Some digital innovations weren't true failures, however, they failed to gain wide adoption with the general public. As Halper explained, “Google was founded by techies – techies don't put themselves into the shoes of civilians."
Women of the Middle East have made significant strides in the past decade in a number of sectors, but huge gaps remain within the labor market, especially in leadership roles.
A huge number of institutions have researched and quantified trends of and obstacles to the full utilization of females in the marketplace. Gabriela Ramos, is the Chief-of-Staff to The Organization for Economic Co-operation and Development (OECD), an alliance of thirty-six governments seeking to improve economic growth and world trade. The OECD reports that increasing participation in the women's labor force could easily result in a $12 trillion jump in the global GDP by the year 2025.
To realize the possibilities, attention needs to be directed toward the most significantly underutilized resource: the women of MENA—the Middle East and North African countries. Educating the men of MENA on the importance of women working and holding leadership roles will improve the economies of those nations and lead to both national and global rewards, such as dissolving cultural stereotypes.
The OECD reports that increasing participation in the women's labor force could easily result in a $12 trillion jump in the global GDP by the year 2025.
In order to put this issue in perspective, the MENA region has the second highest unemployment rate in the world. According to the World Bank, more women than men go to universities, but for many in this region the journey ends with a degree. After graduating, women tend to stay at home due to social and cultural pressures. In 2017, the OECD estimated that unemployment among women is costing some $575 billion annually.
Forbes and Arabian Business have each published lists of the 100 most powerful Arab businesswomen, yet most female entrepreneurs in the Middle East run family businesses. When it comes to managerial positions, the MENA region ranks last with only 13 percent women among the total number of CEOs according to the Swiss-based International Labor Organization (ILO.org publication "Women Business Management – Gaining Momentum in the Middle East and Africa.")
The lopsided tendency that keeps women in family business—remaining tethered to the home even if they are prepared and capable of moving "into the world"—is noted in a report prepared by OECD. The survey provides factual support for the intuitive concern of cultural and political imbalance impeding the progression of women into the workplace who are otherwise fully capable. The nations of Algeria, Tunisia, Morocco, Libya, Jordan and Egypt all prohibit gender discrimination and legislate equal pay for men and women, but the progressive-sounding checklist of their rights fails to impact on "hiring, wages or women's labor force participation." In fact, the report continues, "Women in the six countries receive inferior wages for equal work… and in the private sector women rarely hold management positions or sit on the boards of companies."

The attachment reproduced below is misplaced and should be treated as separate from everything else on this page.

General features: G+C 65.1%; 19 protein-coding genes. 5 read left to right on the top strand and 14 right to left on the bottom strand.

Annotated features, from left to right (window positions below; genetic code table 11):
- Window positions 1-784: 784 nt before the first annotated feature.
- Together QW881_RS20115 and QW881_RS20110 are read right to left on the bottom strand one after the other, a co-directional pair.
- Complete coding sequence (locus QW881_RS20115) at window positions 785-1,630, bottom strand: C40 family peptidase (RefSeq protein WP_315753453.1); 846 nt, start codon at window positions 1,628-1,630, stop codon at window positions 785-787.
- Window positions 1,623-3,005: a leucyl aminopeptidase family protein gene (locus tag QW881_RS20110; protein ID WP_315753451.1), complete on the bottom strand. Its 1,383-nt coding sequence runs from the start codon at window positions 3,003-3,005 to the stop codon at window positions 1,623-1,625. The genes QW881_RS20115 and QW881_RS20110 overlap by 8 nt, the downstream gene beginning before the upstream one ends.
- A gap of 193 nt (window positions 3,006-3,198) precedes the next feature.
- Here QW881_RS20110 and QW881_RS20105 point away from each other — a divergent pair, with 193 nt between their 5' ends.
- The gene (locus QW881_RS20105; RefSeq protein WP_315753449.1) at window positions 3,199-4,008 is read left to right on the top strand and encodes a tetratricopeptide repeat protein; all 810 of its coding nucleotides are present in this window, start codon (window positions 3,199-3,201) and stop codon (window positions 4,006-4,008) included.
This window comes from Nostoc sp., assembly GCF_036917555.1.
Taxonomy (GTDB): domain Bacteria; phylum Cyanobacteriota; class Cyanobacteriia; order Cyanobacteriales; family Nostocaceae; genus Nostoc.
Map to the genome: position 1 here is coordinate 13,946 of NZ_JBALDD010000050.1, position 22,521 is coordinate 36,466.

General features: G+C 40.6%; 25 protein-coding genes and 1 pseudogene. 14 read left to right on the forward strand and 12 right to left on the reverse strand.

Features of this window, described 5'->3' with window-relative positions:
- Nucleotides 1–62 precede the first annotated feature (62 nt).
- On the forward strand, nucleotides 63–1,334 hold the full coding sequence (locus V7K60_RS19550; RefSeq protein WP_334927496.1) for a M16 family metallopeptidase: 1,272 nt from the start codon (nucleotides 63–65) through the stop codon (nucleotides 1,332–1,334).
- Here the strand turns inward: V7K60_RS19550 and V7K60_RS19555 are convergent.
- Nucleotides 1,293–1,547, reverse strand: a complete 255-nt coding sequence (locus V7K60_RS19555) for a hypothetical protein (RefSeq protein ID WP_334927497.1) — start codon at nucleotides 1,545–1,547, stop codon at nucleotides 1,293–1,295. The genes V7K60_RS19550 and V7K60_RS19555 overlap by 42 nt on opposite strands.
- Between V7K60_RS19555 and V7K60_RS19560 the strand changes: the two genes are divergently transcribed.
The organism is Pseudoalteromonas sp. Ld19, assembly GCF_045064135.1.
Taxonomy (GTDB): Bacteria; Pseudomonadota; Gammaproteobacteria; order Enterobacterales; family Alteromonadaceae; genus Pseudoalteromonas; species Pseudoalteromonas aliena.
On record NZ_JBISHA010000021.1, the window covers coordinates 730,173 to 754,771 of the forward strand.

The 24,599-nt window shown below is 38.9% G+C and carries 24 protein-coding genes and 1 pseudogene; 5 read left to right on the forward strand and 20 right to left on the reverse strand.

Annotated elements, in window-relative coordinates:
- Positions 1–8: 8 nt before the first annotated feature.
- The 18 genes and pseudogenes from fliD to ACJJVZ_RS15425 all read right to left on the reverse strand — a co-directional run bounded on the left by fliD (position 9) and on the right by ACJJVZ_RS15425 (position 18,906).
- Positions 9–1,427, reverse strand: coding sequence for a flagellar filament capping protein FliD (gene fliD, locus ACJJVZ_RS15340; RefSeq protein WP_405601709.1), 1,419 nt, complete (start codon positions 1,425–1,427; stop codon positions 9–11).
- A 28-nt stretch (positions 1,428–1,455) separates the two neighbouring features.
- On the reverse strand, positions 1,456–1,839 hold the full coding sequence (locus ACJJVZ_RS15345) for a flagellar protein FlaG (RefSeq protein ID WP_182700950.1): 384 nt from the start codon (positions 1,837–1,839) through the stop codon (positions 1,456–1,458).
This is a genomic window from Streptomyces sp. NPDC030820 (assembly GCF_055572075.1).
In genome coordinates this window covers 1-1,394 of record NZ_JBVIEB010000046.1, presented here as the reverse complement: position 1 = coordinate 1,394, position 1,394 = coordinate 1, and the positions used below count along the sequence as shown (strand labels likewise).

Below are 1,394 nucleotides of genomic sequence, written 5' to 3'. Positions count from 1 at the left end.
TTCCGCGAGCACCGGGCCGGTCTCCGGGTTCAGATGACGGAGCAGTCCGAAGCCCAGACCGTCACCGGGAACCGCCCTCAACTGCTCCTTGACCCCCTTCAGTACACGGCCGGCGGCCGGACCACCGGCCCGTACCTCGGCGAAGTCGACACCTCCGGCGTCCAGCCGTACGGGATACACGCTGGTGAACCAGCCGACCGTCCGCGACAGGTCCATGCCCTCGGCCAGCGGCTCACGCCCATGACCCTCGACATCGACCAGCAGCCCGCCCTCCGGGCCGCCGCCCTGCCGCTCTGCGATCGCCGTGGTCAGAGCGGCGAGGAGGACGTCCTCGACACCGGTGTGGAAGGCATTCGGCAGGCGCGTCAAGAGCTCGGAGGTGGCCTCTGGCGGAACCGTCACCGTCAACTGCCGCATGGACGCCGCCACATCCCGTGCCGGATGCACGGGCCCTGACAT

This is more than a feminist mantra; MENA's males must learn that they, too, will benefit from accelerating the entry of women into the workforce on all levels. Some projections of value lost because women are unable to work; or conversely the amount of potential revenue are significant.
Elissa Freiha, founder of Womena, the leading empowerment platform in the Middle East, emphasizes the financial benefit of having women in high positions when communicating with men's groups. From a business perspective it has been proven through the market Index provider MSCI.com that companies with more women on their boards deliver 36% better equity than those lacking board diversity.
She challenges companies with the knowledge that, "From a business level, you can have a potential of 63% by incorporating the female perspective on the executive team and the boards of companies."
Freiha agrees that educating MENA's men will turn the tide. "It is difficult to argue culturally that a woman can disconnect herself from the household and community." Her own father, a United Arab Emirates native of Lebanese descent, preferred she get a job in the government, but after one month she quit and went on to create Womena. The fact that this win-lose situation was supported by an open-minded father, further propelled Freiha to start her own business.
"From a business level, you can have a potential of 63% by incorporating the female perspective on the executive team and the boards of companies." - Elissa Frei
While not all men share the open-mindedness of Freiha's dad, a striking number of MENA's women have convincingly demonstrated that the talent pool is skilled, capable and all-around impressive. One such woman is the prominent Sheikha Lubna bint Khalid bin Sultan Al-Qasimi, who is currently serving as a cabinet minister in the United Arab Emirates and previously headed a successful IT strategy company.
Al-Qasimi exemplifies the potential for MENA women in leadership, but how can one example become a cultural norm? Marcello Bonatto, who runs Re: Coded, a program that teaches young people in Turkey, Iraq and Yemen to become technology leaders, believes that multigenerational education is the key. He believes in the importance of educating the parent along with their offspring, "particularly when it comes to women." Bonatto notes the number of conflict-affected youth who have succeeded through his program—a boot camp training in technology.
The United Nations Women alongside Promundo—a Brazil-based NGO that promotes gender-equality and non-violence—sponsored a study titled, "International Men and Gender Equality Survey of the Middle East and North Africa in 2017."
This study surveyed ten thousand men and women between the ages of 18 and 59 across both rural and urban areas in Egypt, Lebanon, Morocco and the Palestinian Authority. It reports that, "Men expected to control their wives' personal freedoms from what they wear to when the couple has sex." Additionally, a mere one-tenth to one-third of men reported having recently carried out a more conventionally "female task" in their home.
Although the MENA region is steeped in historical tribal culture, the current conflict of gender roles is at a crucial turning point. Masculine power structures still play a huge role in these countries, and despite this obstacle, women are on the rise. But without the support of their nations' men this will continue to be an uphill battle. And if change won't come from the culture, maybe it can come from money. By educating MENA's men about these issues, the estimated $27 trillion that women could bring to their economies might not be a dream. Women have been empowering themselves for years, but it's time for MENA's men to empower its women.